My dad made the biggest sacrifice of his life for me and my brother by moving to Canada in 1981. He left everything back in Tanzania so we can have a better life and he made the right choice. If it wasn't for his sacrifice, I would not have been able to experience and live a Canadian life which has been awesome right from the start.  

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Jimmy Seddon Community Leader Jun 16, 2021

That's amazing @alkarim.jivraj!  I'm glad that you feel you have benefited from that move.

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My father was a good man; but I was a bad son. I have never been very lucky, when I was born; I contracted Polio at a very early age. Polio took me to hell but God rescued me. When I was a kid I had to go through a lot of surgery. lots of pain and abuse; after each procedure first person I saw was my mom; never my dad. I resented him.

I lived my life at 100miles per hour; drugs, alcohol and whatnot. My father all the time wanted me to get back and straighten life, but I resented him so bad, not knowing that he had to work double shifts to pay for my operations; but I was blind submerged in drugs and wild living. I was a runaway train, destroying anything and anyone who got on my path; including my own children. Last words I told my dad cannot repeat them.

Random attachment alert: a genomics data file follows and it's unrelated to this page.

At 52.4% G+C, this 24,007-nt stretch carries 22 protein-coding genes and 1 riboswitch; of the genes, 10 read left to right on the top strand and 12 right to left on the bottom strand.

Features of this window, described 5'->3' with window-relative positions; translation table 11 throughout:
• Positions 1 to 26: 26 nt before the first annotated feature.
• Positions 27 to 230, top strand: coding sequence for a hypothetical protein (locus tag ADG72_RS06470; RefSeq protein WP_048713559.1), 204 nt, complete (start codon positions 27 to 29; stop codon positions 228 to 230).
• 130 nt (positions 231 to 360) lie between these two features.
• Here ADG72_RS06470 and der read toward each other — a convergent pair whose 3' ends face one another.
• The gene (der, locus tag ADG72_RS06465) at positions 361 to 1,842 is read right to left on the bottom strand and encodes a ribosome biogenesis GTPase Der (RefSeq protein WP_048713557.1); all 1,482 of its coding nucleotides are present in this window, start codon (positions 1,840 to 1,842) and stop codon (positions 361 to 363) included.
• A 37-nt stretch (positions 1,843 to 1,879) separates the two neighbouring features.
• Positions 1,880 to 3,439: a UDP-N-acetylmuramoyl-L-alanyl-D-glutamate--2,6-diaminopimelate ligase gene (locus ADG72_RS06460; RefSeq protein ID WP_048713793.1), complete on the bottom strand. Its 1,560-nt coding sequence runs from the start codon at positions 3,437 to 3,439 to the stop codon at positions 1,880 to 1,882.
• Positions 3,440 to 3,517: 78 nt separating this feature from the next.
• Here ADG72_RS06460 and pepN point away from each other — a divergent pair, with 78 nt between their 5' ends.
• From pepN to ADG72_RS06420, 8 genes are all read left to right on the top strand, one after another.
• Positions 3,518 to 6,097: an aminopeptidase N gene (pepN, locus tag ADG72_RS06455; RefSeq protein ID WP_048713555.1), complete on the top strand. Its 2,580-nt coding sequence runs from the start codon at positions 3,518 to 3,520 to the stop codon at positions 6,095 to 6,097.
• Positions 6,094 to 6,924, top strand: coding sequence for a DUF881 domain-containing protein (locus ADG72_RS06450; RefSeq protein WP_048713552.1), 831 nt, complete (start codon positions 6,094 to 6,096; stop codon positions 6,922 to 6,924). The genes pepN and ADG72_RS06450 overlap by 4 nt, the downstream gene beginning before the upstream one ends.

I feel so ashamed to have pushed the man who loved me unconditionally. He never gave up. I got clean and sober; with over 20 years now. Remarried with 2 more children, 5 in total. Today I take the memory of my father in my heart, and cherish the good moments and I pray that one day I will see him again. My mom told this: your father said this before he die "I think my son is coming home today". What an amazing father he was.

I love you dad!

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Jimmy Seddon Community Leader Jun 16, 2021

@Gustavo Miller I really appreciate your willingness to open up this way.  I imagine it can't have been easy.  I would like to think that you have made your father proud by getting to the point you are now.

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Taranjeet Singh Community Leader Jun 16, 2021

My father is a businessman in India. He was so busy to earn a living for all his family members during his young age, but he always ensured to sometime to his family on Sundays to take us out to the local city park and the nearby dining place in our hometown in India. I still remember those fun Sundays spent with him. On other days, I rarely got to meet and talk to him before my bedtime, since he worked day and night to support his family for their financial needs, including my higher education.